All too often, older people, and particularly women, are portrayed as sad, lonely or downright cranky. In reality, older people are actually a pretty happy, satisfied bunch. And women tend to be happier than men, despite some of the curveballs that accompany longevity.
Don’t define this demographic with outdated, ageist attitudes, say experts.
“The more we learn about aging, the clearer it becomes that a sweeping downward course is grossly inaccurate,” says Laura Carstensen, professor of psychology and founding director of the Stanford Center for Aging, in a 2011 TED Talk. “Aging brings some rather remarkable improvements — increased knowledge, expertise; and emotional aspects of life improve. Older people are happy. They’re happier than middle-aged people, and younger people, certainly.” She calls it the paradox of aging.
Stress, worry and anger all decrease with age, according to research by Carstensen and other social scientists. Despite the realities that often accompany aging—illness, cognitive decline, mobility, vision and hearing problems, and death of friends or spouses—a survey by Pew Research found that older adults say the negatives they experience are not as bad younger adults assume.
Additionally, the older people get, the younger they feel, relatively speaking. Among adults 65 and older, Pew found fully 60% say they feel younger than their age, compared with 32% who say they feel exactly their age and just 3% who say they feel older than their age. That feeling between chronological and “felt age” widens as people grow older.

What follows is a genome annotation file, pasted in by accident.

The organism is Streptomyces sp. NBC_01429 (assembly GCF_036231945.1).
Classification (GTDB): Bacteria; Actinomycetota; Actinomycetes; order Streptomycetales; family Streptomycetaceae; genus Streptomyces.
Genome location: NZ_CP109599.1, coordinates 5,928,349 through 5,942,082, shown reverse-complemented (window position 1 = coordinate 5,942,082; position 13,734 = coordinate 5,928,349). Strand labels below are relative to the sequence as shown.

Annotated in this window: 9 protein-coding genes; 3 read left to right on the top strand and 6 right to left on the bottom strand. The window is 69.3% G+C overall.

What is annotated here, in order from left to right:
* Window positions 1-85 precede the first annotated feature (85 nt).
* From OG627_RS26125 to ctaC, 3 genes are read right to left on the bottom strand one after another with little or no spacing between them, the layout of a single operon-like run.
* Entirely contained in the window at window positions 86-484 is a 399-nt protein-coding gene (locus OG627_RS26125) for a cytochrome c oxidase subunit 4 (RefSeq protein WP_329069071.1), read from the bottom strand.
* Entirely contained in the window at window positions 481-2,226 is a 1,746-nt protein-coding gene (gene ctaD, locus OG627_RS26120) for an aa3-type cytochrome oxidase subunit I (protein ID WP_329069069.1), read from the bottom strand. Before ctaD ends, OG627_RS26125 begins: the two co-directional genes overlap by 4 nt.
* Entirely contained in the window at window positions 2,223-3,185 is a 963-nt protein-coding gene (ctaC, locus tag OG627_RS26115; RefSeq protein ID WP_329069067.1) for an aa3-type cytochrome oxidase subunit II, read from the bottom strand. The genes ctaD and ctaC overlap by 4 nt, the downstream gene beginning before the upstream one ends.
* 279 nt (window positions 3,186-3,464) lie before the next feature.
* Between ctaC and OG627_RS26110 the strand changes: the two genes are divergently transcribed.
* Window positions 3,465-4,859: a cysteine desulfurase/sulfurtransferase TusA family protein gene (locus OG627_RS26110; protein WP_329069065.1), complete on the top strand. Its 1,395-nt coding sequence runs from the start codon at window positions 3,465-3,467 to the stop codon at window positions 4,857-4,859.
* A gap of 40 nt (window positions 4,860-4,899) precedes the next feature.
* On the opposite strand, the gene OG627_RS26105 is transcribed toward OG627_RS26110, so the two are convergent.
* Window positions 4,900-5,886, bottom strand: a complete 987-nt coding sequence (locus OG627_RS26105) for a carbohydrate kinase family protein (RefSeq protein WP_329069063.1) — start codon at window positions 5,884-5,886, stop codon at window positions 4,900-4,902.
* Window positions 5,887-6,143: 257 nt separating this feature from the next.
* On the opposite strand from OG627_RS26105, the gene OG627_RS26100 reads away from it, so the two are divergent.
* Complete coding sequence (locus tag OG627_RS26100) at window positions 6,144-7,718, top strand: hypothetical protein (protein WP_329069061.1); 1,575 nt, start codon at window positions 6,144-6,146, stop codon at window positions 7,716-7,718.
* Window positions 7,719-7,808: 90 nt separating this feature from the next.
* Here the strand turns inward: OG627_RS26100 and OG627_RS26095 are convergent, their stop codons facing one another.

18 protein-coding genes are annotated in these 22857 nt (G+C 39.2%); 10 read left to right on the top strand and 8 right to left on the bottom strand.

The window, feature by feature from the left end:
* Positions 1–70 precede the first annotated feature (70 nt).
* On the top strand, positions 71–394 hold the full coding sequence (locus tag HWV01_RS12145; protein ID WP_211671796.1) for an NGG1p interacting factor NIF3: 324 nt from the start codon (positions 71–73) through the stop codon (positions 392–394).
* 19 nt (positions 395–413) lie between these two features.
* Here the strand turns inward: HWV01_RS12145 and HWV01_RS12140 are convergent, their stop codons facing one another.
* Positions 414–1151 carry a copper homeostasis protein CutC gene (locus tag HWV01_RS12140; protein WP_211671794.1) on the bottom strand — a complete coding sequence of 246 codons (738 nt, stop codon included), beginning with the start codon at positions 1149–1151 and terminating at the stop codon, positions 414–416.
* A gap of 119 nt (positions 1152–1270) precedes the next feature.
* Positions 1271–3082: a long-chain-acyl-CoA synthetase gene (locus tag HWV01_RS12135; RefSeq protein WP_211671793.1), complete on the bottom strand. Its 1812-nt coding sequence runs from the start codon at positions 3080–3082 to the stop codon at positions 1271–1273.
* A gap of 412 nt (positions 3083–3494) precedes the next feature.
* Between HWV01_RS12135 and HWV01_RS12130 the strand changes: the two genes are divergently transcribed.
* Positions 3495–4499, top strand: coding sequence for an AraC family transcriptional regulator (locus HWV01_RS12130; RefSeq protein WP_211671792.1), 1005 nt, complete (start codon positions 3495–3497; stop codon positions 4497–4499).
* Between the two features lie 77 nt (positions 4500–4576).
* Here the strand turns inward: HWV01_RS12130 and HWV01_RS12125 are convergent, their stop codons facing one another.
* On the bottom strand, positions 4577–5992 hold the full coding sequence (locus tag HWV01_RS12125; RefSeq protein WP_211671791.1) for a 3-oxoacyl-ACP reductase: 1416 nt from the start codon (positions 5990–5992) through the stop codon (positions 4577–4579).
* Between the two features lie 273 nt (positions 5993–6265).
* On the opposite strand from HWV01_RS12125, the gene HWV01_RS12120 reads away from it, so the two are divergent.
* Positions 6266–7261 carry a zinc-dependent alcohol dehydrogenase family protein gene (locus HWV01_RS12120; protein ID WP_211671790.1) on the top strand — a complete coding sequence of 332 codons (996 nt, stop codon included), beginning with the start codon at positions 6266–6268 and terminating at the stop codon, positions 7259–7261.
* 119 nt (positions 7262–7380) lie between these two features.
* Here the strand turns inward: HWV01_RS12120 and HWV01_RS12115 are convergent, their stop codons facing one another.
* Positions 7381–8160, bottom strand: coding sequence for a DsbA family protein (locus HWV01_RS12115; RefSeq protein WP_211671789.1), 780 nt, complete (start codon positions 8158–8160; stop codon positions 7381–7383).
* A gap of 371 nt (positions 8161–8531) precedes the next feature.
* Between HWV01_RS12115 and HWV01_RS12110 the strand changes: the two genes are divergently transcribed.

To understand happiness, it’s helpful to know it isn’t predictable, or tethered to our objective circumstances, writes Jonathan Rauch in “The Happiness Curve.” He describes a “U-shaped trajectory” of satisfaction that accompanies people throughout life. Happiness is generally high until about our 30s, when it begins declining. It bottoms out somewhere in our 40s or 50s. Then, the fog slowly begins lifting. “Stress begins falling, and falling steeply, a decade or more before retirement age.
Additionally, older people register a higher ratio of positive to negative information, which feeds back to support positive emotions,” says Rauch, who excerpted his findings in an “Atlantic” article. We begin to reorient our personal values away from ambition and toward connection and community.